At 12.39am, the Dali container ship departed from Baltimores’s Seagirt Marine Terminal.

Thirty minutes later, at 1.07am, the vessel entered Fort McHenry Channel.

Numerous alarms were recorded on the ship’s bridge audio at 1.24am. Around the same time, the voyage data recorder (VDR) stopped recording the vessel’s system data, but was able to continue taping audio from an alternative power source.

Two minutes later at 1.26am, the VDR resumed recording the Dali’s system data and captured steering commands and orders about its rudder.

That same minute, the pilot issued a very high frequency radio call to nearby tugboats requesting assistance for the stricken vessel. Data from the Maryland Transportation Authority (MDTA) showed that the pilot association dispatcher called the MDTA duty officer about a blackout.

At 1.27am, the pilot ordered the Dali to drop the port anchor, along with other steering commands. The pilot also issued another high frequency radio call, reporting that the ship had lost all power and was approaching the Francis Scott Key Bridge.

Read the full story…

Kelly Rissman29 March 2024 19:20


WATCH: Baltimore to receive $60 million in federal funds to rebuild

Baltimore to receive $60 million in federal funds to rebuild
Kelly Rissman29 March 2024 19:00


Remembering the victims: Maynor Yassir Suazo Sandoval

Another of the workers missing and presumed dead since the bridge collapse in Baltimore has been named as Maynor Yassir Suazo Sandoval, according to Martin Suazo, his brother.

Martin, who lives in Honduras, told CNN that his family over in Baltimore called him to tell him that his brother was missing after the container ship crashed into the bridge.

He is originally from Azacualpa in Honduras and had been living in the United States for more than 18 years. He was married and had an 18-year-old son and a five-year-old daughter.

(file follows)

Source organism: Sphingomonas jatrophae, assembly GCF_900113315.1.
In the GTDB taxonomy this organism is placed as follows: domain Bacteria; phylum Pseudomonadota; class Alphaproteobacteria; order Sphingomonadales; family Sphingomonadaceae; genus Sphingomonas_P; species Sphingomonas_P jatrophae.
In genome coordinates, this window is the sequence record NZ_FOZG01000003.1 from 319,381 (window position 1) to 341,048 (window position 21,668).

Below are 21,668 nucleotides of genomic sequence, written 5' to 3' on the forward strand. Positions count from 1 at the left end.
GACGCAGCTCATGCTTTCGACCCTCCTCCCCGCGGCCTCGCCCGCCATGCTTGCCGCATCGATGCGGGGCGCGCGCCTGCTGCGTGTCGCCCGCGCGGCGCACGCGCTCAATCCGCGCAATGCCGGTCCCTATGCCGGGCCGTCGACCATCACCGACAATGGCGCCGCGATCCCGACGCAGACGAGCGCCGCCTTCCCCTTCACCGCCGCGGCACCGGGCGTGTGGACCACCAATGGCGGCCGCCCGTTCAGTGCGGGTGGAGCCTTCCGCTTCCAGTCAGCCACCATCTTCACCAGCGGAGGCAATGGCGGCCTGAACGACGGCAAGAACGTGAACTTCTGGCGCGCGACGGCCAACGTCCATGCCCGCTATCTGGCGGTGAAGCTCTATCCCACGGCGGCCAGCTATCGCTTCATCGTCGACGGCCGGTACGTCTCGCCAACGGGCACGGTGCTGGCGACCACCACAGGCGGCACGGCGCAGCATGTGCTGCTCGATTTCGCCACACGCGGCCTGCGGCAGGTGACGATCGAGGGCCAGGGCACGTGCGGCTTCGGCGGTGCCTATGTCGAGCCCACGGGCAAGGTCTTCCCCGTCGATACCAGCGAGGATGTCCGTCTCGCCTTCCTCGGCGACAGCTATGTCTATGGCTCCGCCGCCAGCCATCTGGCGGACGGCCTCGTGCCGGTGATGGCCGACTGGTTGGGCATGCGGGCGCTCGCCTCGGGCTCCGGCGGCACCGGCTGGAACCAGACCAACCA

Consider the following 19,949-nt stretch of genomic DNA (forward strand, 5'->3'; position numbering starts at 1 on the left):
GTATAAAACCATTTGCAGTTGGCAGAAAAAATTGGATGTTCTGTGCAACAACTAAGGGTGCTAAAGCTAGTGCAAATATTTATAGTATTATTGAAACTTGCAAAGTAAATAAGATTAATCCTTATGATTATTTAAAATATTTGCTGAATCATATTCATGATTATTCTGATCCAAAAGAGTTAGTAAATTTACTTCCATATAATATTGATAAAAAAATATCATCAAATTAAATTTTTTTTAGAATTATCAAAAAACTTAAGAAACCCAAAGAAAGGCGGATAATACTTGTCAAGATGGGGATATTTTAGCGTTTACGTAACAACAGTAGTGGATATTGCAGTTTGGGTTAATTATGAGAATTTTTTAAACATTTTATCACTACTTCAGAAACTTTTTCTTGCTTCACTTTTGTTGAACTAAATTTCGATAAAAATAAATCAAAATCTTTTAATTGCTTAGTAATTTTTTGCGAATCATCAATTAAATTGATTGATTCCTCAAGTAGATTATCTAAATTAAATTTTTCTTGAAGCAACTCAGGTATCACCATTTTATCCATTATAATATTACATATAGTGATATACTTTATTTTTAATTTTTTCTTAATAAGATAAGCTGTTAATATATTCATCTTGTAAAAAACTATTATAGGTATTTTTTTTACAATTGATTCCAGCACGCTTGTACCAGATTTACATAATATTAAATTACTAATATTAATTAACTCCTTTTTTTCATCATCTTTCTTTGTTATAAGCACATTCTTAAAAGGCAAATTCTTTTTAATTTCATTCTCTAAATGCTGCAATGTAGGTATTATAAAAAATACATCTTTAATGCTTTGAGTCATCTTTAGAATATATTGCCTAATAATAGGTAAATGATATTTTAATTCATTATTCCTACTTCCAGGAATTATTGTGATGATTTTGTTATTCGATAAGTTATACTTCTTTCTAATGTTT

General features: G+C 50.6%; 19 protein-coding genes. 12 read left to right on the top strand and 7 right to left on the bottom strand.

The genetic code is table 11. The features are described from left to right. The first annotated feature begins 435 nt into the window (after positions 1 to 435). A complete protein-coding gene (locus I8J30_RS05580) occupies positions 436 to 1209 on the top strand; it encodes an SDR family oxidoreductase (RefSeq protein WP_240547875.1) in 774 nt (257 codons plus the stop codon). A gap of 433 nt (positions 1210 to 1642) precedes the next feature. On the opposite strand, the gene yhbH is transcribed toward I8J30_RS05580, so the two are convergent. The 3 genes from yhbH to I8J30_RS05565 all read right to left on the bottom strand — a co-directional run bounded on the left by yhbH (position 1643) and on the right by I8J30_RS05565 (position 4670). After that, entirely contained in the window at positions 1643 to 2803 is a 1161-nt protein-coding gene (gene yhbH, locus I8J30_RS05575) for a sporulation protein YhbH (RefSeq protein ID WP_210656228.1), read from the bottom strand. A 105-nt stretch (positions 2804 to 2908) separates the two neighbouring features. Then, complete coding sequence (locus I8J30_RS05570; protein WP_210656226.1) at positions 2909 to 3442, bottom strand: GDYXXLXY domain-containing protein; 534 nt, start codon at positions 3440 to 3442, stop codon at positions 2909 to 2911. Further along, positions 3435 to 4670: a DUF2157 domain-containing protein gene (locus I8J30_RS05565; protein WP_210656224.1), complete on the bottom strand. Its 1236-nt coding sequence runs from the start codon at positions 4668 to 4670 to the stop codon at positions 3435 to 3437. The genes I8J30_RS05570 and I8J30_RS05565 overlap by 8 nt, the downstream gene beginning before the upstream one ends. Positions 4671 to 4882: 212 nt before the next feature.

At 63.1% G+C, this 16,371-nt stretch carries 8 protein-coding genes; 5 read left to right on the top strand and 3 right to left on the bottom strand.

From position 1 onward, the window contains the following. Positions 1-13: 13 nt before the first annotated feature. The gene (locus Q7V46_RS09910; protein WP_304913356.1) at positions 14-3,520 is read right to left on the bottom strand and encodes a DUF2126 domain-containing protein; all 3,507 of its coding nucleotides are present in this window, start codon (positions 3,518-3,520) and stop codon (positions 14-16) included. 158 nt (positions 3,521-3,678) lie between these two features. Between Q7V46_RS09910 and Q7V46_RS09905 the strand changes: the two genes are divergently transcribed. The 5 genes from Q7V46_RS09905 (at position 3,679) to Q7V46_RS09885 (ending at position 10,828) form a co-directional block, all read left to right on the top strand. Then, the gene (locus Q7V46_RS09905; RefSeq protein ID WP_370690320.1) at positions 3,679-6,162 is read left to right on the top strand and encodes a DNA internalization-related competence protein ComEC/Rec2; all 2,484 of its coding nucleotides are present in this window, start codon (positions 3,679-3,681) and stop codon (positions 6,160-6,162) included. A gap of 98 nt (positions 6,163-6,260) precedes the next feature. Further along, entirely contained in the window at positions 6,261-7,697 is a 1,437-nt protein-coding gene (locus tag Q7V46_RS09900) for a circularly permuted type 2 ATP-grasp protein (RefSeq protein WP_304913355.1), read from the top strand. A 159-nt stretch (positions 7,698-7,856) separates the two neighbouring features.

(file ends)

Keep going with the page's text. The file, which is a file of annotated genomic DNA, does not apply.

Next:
His brother told the outlet that Sandoval was an entrepreneur who had started his own maintenance company, venturing to the US “in search of a better life,” Martin told the outlet.

Martin said his family were holding onto hope that his brother could be found alive but now hope at least his body will be recovered so they can give him a proper funeral.

The Honduras Deputy Foreign Affairs Minister Antonio García also confirmed to The Associated Press that Sandoval was missing and that they had been in contact with Suazo’s family.

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Maynor Suazo Sandoval

In an interview with Honduran newspaper La Prensa, Sandoval’s brother Martin Suazo said in Spanish, “What we’re living is inexplicable. We wish it wasn’t real. We’re dismayed, especially the agony of not knowing when they’re going to find the body.”

One of eight siblings, the construction worker was described by another one of his brothers, Carlos Suazo Sandoval, as a “joyful person who had a vision.”

“We still have faith until this moment, God grant the miracle, it would be beautiful,” Carlos told CNN en Español on Wednesday. “We still have hope, I know that time is our worst enemy.”

The Suazo family are now focusing on having Sandoval’s body found, and if they do, they plan to repatriate the body to Honduras, Carlos said.

The Honduran Embassy told Martin Suazo that it would work with him to bring his brother’s body back to the country for funeral arrangements.

Kelly Rissman29 March 2024 18:40


WATCH: NTSB releases new video on board Dali ship after Baltimore bridge collapse

NTSB releases new video on board Dali ship after Baltimore bridge collapse
Kelly Rissman29 March 2024 18:20


Debris recovery efforts are underway

The recovery mission have concluded, officials said, shifting their focus now onto cleaning up the debris.

At Thursday’s conference, Gov Moore promised that “the best minds in the world” were working on plans to clear the debris, move the cargo ship that rammed into the bridge from the channel, recover the bodies of the four remaining workers presumed dead and investigate what went wrong.

He told reporters: “I want to end by assuring the people of Maryland that this work is moving together at a full clip, and this work is moving forward together.”